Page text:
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Fanfare Magazine: 36:2 (11-12/2012)
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Code-barres / Barcode: 5400439003170 (ID219)
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Reviewer: Jerry Dubins

Yes, this is the one and the same Johann Gottlieb Goldberg (1727–56) who anecdotally lullabied Count Kaiserling to sleep with Bach’s variations. In his brief life, Goldberg didn’t compose a large volume of music, but his catalog of extant works is a bit more diverse than the few current recorded listings, or Fanfare’s Archive, would suggest, as is evidenced here by two of his cantatas.

Goldberg and Johann Ludwig Krebs (1713–80) were both students of the elder Bach, while Johann Ludwig Bach (1677–1731) is identified by most sources as an older second cousin of Johann Sebastian Bach. I was momentarily thrown by Florian Heyerick’s album note, which identifies Ludwig Bach as Johann’s nephew, a chronological, not to mention biological, improbability, since that would make the uncle (Johann) younger than the nephew (Ludwig). I suppose it’s possible, given the way the extended Bach family proliferated like rabbits, but I’m fairly confident that the other sources I checked have it right in identifying Ludwig as a cousin.

The three composers on this disc have something else in common as well, besides two of them being students of Bach and one of them being a relative. If one is to believe Heyerick’s note, after about 1725, the great Leipzig Kantor, Johann Sebastian, began to slack off in his duty to provide a steady stream of cantatas for Sunday and holiday services at the churches of St. Thomas and St. Nicholas. On the face of it, that seems like another improbable assertion, considering that in 1725, Bach had been at the job for only two years, having assumed the post in 1723. But according to Heyerick, Bach was already scheduling cantatas by other composers, namely Telemann, Hoffman, Durante, Fasch, Stölzel, Graun, Conti, Kuhnau, and his nephew (sic) Johann Ludwig.

While I can’t speak to the claim that Bach appropriated works by all of those composers, it seems that it’s true at least regarding Johann Ludwig, for a website, jan.ucc.nau.edu/~tas3/familyhis.html, confirms that in 1726 Bach copied and performed 18 cantatas by Johann Ludwig, which jibes with Heyerick’s note. Incidentally, the web source demotes Johann Ludwig from second cousin to third. Soon, poor Ludwig may drop off the family tree altogether.

What strikes me a bit odd is the inclusion on this disc of J. L. Bach’s Missa brevis—a Latin Kyrie followed by the full four stanzas of the Lutheran hymn Allein Gott in der Höh’ sei Ehr, which corresponds, as I’m given to understand, to the Gloria of the Latin Mass. Strictly speaking, this is not a cantata and probably would not have been among the 18 of J. L. Bach’s two-dozen sacred cantatas presented by J. S. Bach at regular Sunday services.

It’s doubtful that any of the congregants or church administrators would have been fooled into thinking this piece was by their own Kantor. The musical speech patterns are comparatively unsophisticated and the text settings are predominantly homophonic with a lot of ha-ha-ha-ing and tra-la-la-ing.

Goldberg’s cantata Durch die herzliche Barmherzigkeit, composed for John the Baptist Fest (June 24), is an altogether different matter. It would not have too hard a time passing for an authentic work by Johann Sebastian himself. The choral writing is much more contrapuntal than Johann Ludwig’s, and Goldberg’s recitatives, solo arias, and chorales closely mimic J. S.’s melodic contours and harmonic vocabulary. The same may be said of Goldberg’s setting of Psalm 12, Herr, die Heiligen haben abgenommen (Help, Lord, for the Godly Man Ceaseth). For those who can’t get enough of J. S. Bach’s cantatas, here are two surrogate works by one of his students that are sure to please.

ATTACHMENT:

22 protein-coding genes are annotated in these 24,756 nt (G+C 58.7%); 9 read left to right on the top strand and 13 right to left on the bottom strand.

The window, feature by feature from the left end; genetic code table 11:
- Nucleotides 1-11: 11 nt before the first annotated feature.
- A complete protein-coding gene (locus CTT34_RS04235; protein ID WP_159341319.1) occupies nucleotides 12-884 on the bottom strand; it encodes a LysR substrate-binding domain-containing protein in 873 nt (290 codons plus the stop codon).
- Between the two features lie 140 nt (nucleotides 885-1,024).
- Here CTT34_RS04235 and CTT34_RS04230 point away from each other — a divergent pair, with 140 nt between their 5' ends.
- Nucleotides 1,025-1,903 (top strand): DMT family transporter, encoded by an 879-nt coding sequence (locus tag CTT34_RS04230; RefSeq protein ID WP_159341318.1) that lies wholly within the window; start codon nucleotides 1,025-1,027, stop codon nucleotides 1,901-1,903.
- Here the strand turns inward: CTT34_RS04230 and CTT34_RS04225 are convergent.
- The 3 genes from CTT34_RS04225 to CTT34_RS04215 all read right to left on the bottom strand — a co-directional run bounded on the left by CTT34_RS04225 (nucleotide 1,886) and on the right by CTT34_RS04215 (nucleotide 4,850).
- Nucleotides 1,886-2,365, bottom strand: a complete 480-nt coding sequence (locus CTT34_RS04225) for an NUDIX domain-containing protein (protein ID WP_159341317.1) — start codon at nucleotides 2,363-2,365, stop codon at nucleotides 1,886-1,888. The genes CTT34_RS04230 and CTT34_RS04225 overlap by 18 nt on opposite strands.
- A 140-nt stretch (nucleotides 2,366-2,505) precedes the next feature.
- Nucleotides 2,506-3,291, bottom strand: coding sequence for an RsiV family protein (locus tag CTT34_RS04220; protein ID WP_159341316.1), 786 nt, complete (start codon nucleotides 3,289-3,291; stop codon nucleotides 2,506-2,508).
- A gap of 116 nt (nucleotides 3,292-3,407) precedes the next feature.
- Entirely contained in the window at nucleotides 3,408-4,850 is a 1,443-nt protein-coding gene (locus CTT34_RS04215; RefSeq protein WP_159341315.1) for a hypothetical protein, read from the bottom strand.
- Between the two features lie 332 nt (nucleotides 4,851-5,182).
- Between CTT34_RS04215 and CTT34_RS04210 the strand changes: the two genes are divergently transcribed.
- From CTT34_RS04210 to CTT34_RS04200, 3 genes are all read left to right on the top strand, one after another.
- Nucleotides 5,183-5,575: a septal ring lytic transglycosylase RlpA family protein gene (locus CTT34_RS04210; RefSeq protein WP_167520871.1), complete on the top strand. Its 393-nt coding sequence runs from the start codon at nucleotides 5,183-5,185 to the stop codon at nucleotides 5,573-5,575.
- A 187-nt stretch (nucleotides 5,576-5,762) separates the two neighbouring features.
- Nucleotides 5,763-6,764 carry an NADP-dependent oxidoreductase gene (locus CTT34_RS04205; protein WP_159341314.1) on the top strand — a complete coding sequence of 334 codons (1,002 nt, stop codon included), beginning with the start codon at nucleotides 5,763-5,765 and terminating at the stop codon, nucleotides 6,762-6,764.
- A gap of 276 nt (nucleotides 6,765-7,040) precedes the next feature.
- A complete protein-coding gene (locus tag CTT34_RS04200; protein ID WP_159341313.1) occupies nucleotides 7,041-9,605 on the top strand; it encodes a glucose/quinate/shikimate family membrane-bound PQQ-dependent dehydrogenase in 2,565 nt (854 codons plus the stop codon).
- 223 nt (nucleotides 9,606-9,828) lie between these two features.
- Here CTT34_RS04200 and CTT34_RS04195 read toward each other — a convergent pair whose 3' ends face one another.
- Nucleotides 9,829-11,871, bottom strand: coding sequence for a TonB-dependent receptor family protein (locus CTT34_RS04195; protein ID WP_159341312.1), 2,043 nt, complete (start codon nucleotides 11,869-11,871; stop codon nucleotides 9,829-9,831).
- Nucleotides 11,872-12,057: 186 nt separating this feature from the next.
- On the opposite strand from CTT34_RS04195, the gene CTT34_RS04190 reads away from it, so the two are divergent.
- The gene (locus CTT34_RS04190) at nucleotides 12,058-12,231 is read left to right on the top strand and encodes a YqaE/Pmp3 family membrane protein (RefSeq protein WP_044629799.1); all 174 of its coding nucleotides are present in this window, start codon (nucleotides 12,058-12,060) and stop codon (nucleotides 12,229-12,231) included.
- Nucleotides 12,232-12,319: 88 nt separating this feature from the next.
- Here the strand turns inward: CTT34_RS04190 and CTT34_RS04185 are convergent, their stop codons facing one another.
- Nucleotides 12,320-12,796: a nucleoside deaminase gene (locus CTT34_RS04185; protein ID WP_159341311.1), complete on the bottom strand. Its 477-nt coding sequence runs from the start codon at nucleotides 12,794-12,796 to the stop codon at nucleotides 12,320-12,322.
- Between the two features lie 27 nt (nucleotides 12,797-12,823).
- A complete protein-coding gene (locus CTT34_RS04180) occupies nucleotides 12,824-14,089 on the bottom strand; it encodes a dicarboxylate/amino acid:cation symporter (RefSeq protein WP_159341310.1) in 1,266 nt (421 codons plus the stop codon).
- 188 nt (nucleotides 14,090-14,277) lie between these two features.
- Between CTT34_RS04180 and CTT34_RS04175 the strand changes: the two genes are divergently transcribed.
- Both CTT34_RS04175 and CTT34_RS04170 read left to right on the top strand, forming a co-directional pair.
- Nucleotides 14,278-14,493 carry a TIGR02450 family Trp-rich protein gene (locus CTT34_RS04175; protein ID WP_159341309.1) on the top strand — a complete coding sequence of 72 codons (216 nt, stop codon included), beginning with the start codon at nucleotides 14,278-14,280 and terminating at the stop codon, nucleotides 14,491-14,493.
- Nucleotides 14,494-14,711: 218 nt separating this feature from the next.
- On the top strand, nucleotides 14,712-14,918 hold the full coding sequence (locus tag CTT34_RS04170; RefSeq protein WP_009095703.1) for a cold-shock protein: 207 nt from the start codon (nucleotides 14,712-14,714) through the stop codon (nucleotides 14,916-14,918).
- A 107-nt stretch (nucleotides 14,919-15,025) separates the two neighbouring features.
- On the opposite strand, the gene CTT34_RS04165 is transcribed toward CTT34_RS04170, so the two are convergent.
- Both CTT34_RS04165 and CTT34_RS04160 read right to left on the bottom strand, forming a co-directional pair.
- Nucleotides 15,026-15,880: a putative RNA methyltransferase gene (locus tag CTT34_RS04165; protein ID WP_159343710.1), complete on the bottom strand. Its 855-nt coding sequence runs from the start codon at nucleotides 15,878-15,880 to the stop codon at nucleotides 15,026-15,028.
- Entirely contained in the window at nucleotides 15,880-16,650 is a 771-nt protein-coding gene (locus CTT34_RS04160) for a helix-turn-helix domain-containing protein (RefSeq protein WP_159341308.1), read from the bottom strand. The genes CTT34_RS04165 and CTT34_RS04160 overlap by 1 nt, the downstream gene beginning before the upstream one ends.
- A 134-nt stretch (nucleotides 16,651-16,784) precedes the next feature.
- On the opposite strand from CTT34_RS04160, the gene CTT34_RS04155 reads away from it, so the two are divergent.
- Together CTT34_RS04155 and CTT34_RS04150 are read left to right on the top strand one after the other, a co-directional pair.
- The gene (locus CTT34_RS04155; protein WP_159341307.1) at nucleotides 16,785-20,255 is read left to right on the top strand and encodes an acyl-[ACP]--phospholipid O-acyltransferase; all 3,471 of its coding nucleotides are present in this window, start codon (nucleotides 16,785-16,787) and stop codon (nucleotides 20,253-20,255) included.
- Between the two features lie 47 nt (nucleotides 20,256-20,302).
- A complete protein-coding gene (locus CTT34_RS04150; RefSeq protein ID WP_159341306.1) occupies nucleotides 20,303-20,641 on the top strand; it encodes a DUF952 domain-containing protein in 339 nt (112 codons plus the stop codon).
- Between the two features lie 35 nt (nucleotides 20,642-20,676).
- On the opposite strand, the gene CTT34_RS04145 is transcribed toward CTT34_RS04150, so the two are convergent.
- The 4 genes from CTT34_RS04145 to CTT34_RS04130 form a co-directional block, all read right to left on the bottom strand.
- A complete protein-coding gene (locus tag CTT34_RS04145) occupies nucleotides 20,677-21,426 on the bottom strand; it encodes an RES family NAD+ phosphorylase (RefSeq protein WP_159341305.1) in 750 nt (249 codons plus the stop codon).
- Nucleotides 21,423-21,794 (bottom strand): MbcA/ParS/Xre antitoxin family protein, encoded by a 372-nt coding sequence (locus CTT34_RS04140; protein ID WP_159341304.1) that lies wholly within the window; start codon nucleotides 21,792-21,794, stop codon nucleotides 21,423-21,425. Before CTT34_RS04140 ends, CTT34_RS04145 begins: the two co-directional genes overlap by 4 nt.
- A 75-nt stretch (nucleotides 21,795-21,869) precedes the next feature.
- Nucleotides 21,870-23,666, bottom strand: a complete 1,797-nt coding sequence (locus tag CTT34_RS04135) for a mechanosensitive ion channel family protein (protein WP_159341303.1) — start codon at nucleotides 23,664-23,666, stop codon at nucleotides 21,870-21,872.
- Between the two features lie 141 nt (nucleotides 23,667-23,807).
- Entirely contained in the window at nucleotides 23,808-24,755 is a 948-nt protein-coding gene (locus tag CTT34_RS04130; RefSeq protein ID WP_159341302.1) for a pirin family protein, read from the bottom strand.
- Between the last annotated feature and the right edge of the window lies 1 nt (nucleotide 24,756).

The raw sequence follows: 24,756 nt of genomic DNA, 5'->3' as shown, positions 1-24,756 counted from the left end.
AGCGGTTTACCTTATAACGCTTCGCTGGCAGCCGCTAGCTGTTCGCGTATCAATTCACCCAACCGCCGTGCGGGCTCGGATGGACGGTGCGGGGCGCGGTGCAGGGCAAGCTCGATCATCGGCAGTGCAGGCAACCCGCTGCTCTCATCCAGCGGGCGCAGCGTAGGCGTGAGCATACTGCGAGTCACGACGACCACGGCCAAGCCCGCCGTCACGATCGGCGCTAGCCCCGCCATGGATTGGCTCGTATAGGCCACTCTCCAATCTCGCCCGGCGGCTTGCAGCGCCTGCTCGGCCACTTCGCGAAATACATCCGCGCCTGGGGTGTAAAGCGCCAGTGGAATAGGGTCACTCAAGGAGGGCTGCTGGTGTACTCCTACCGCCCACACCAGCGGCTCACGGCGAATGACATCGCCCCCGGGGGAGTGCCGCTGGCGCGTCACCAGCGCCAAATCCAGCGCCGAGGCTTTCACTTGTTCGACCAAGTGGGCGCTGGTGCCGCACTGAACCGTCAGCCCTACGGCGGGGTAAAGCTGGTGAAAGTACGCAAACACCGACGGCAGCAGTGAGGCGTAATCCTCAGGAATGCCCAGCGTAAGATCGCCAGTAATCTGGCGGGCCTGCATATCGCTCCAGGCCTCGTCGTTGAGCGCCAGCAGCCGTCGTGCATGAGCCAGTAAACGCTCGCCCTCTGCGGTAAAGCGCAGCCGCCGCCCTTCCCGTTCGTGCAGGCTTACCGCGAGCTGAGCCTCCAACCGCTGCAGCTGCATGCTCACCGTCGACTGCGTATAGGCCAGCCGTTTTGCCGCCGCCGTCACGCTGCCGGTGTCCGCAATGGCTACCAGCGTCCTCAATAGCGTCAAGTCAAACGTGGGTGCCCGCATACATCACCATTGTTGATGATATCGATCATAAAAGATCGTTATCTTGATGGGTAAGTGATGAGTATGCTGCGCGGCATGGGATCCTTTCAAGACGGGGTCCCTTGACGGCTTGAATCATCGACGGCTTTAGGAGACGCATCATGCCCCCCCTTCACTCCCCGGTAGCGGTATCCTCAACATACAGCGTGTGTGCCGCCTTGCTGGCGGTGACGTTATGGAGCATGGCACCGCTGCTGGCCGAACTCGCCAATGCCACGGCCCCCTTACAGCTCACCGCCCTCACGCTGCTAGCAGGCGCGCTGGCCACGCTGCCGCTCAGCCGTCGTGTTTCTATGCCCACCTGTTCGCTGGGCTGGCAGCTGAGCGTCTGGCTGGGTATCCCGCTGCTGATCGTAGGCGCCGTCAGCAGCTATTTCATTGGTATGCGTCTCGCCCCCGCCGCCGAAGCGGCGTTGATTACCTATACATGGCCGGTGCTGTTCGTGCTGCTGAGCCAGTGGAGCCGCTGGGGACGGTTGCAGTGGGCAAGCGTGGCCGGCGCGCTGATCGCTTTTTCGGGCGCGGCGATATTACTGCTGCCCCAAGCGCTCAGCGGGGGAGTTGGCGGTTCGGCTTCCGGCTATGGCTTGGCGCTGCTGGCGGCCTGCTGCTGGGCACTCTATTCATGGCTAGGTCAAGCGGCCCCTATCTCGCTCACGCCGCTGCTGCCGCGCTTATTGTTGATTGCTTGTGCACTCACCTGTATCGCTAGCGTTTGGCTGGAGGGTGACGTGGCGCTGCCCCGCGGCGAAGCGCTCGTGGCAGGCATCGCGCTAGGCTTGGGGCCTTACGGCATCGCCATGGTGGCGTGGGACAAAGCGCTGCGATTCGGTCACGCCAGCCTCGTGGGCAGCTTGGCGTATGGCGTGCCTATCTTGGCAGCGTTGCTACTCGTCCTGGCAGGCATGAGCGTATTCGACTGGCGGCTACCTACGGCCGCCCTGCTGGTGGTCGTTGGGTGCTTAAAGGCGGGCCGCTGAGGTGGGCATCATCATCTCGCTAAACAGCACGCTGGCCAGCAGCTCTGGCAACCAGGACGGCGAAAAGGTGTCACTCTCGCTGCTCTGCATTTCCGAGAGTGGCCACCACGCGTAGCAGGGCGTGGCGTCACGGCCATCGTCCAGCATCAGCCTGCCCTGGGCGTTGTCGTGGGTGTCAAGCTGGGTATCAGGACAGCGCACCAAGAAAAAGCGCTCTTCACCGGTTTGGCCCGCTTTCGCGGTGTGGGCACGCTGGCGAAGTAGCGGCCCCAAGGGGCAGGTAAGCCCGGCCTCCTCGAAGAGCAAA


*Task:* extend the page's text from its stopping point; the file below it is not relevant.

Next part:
Goldberg, born in 1727, may have been younger than Johann Ludwig Krebs (1713–80), but Goldberg died at 29, only six years after his teacher, Johann Sebastian. Krebs, on the other hand, lived a more normal lifespan, leading one to expect a composer whose musical style would be at least contemporary to that of J. S.’s sons Carl Philipp Emanuel and Johann Christian, if not to that of Haydn and Mozart, but that assumption turns out to be false. Krebs spent practically his entire career as an organist in and around Leipzig and his entire life idolizing the music of his onetime teacher, J. S. Bach. Evidence of his arrested development, if you will, can be heard here in his very beautiful German Magnificat, Meine Seele erhebt den Herrn, which pays homage to Bach in its sturdy polyphonic style and downplaying, according to Heyerick, of “the Italianate galanterie that was then in fashion.” “The style of his vocal works,” continues Heyerick, “is very little advanced from that of the Baroque motet.”

The four vocal soloists perform admirably and, thankfully, the choristers and instrumentalists who make up the Ex Tempore ensemble are of the ample numbers we used to see in the good old days of Baroque choirs and orchestras: 30 voices in the main choir, seven voices in the children’s choir that intones the cantus firmus in J. L. Bach’s Missa brevis, and 19 players in the orchestra, admittedly not all of whom play in all four works. Still, Ex Tempore is capable of delivering a solid, weighty, and robust sound.

This release is recommended to those with an interest in choral music by composers who were part of J. S. Bach’s Leipzig circle of apprentices and associates.

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